I am so excited to share a new Exploring with a Camera today! The topic of Linear Perspective has been rolling around in my head since December for a new exploration, and I’m happy to let it free this morning.
Perspective is such a cool compositional concept! It takes advantage of how we see, the optical effects of lines over a distance. I remember learning the concept of perspective way back in my early art classes: Lines, when viewed across a distance, will converge to a vanishing point. Below is an example, from the Barcelona subway. If you were to continue all of the light lines in this photo, they would all meet somewhere at the edge of the tunnel. The perspective of the converging lines brings your eye right through the photo toward the vanishing point in this case.
When drawing, you need to make sure that your lines converge correctly or the drawing will look odd to the eye. In photography, we don’t have to worry about “making” the lines converge – they do that already – we can just take advantage of the effect. I’ll give you a few examples and variations on how to use linear perspective in your photographs.
To use perspective bring a sense of depth, include a long distance in the photograph so that the lines can converge more dramatically. This often means using a wide angle (smaller focal length, i.e. 24mm) instead of a zoom (longer focal length, i.e. 100mm), so that you capture the length of the diminishing lines. In the photo below from the Italian Alps, the diminishing lines of the fence give a sense of dramatic depth even though my depth of field (how much is in focus) is actually quite shallow. If I were zoomed in on the fence without the long lines moving into the distance, the photo would have a completely different feel.
The orientation of your photograph, horizontal (landscape) versus vertical (portrait), will change how perspective effects the image. In the two examples below from Parco di Monza, note how the horizontal image emphasize the lines of the path while the vertical image emphasizes the height of the trees. Both use the diminishing perspective of the path and the trees, but in different ways. Placing a figure just about in the vanishing point makes for an interesting place for your eye to rest as it moves through the photo.
You can use linear perspective in so many different ways to get good composition – this is the really fun part! You can move the vanishing point in a photo to get dramatically different effects. Look closely at the examples above and below to see how the diminishing lines are used compositionally.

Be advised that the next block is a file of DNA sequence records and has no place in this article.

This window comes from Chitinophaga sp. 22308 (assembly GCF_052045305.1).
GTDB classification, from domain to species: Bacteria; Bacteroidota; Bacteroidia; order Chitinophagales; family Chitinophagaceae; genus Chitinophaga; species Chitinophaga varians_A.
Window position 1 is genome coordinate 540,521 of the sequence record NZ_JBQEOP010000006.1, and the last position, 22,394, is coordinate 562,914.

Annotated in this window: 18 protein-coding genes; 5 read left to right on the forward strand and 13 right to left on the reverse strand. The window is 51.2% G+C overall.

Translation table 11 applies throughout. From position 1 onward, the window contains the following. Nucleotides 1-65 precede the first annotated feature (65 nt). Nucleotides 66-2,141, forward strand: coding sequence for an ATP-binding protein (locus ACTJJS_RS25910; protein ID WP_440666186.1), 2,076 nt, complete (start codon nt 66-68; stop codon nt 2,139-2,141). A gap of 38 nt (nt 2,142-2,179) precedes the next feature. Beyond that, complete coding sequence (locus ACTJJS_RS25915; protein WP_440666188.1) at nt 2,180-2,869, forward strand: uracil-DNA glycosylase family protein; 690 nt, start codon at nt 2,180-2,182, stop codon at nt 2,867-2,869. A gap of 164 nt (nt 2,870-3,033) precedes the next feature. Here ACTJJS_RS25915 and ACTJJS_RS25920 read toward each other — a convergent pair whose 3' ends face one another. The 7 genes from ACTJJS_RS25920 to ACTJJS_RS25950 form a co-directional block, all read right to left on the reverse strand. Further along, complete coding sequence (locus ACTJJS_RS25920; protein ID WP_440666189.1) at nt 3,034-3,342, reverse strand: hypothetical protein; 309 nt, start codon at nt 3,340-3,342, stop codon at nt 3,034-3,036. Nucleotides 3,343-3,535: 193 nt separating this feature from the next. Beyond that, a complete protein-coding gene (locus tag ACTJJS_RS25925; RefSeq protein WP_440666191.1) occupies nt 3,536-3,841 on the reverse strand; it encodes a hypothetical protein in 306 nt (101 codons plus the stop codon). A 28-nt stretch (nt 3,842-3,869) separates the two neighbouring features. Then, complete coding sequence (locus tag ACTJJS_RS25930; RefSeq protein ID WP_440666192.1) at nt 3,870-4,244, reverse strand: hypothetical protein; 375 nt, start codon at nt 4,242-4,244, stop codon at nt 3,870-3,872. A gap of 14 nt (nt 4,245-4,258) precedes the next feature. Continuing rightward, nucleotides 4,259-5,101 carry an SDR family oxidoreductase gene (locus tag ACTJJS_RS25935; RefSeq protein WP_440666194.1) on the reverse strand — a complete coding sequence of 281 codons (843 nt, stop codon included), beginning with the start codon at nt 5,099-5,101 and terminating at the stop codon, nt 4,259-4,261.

The photo below is from the Royal Palace in Madrid. The composition is very symmetric, with the lines converging in the center between the left and right. It is not symmetric from top to bottom, however. The focal point of the end of the hall is around the bottom third of the photo.
Here is another photo, this time from Amsterdam, with a left to right symmetry of the linear perspective.
This image from Parco di Monza is interesting – the perspective is symmetric left to right, but the leaf (the real subject) is not centered. The perspective here is not the focal point of the photo, it’s the backdrop for the leaf, but it certainly makes the photograph more interesting.
While a symmetric perspective can certainly bring a sense of peace and order to a photograph, linear perspective certainly doesn’t have to be used symmetrically. This image from the Berrardo museum in Lisbon, Portugal is more asymmetric in it’s lines.
Putting the vanishing point at the edge or corner of an image can make it very dynamic. I love the way all of the lines converge in the corner of this photo from Paris. The contrast of the repeating pattern of the fence provides an interesting counterpoint to the linear perspective. I’ve noticed in many of my photographs using perspective I also use repeating patterns, a topic I covered in an earlier Exploring with a Camera post.
You can also vary the point of view and effectively use converging lines. The lead in photograph of windows in Madrid or the skyscraper from Barcelona below are two examples of linear perspective looking up. The skyscraper below has an asymmetric composition while the Madrid window image at the top of the post is symmetric left to right. (I seem to like that composition!)
Isn’t this fun? Take a look at the world and your photos this next week with an eye toward linear perspective. You can come back next Thursday to link in and Share Your View. I can’t wait to see what you find!
If you would like a button to put on your blog to show your participation, you can find the code to copy and paste here. If you are participating in a 365 or 52 project, I hope you will also share Exploring with a Camera in these groups. A little creative inspiration can really help in a long haul project over the course of the year.
See you all soon!